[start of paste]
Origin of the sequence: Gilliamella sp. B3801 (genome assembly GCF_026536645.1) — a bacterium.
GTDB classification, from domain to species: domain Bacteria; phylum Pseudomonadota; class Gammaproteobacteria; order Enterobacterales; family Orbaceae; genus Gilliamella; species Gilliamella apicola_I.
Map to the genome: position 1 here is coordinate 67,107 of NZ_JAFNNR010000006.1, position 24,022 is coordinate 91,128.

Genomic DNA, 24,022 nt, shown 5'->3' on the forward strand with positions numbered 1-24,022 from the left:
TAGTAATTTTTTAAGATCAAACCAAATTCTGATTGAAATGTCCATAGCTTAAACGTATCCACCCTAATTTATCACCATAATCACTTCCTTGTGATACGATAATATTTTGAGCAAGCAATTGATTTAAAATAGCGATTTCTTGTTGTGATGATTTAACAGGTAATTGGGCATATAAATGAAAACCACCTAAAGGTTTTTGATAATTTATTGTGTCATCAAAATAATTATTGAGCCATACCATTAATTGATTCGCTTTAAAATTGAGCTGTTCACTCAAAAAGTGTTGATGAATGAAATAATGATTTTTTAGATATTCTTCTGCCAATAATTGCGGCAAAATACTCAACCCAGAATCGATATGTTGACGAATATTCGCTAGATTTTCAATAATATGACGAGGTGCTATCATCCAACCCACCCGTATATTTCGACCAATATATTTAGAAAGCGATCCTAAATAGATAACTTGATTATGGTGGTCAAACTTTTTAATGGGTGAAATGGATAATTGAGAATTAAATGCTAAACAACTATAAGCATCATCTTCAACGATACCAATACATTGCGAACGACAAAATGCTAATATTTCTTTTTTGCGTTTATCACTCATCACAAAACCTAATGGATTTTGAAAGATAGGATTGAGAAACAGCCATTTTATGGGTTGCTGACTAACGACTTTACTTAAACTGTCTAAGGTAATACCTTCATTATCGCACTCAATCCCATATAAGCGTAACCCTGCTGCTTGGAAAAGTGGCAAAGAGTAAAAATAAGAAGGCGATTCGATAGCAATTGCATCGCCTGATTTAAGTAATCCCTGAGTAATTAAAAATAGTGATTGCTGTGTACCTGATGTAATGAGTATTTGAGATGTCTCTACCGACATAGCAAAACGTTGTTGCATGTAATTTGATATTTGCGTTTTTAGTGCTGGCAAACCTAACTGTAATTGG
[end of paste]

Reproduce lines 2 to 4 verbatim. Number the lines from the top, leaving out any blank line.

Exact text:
GTDB classification, from domain to species: domain Bacteria; phylum Pseudomonadota; class Gammaproteobacteria; order Enterobacterales; family Orbaceae; genus Gilliamella; species Gilliamella apicola_I.
Map to the genome: position 1 here is coordinate 67,107 of NZ_JAFNNR010000006.1, position 24,022 is coordinate 91,128.

Genomic DNA, 24,022 nt, shown 5'->3' on the forward strand with positions numbered 1-24,022 from the left: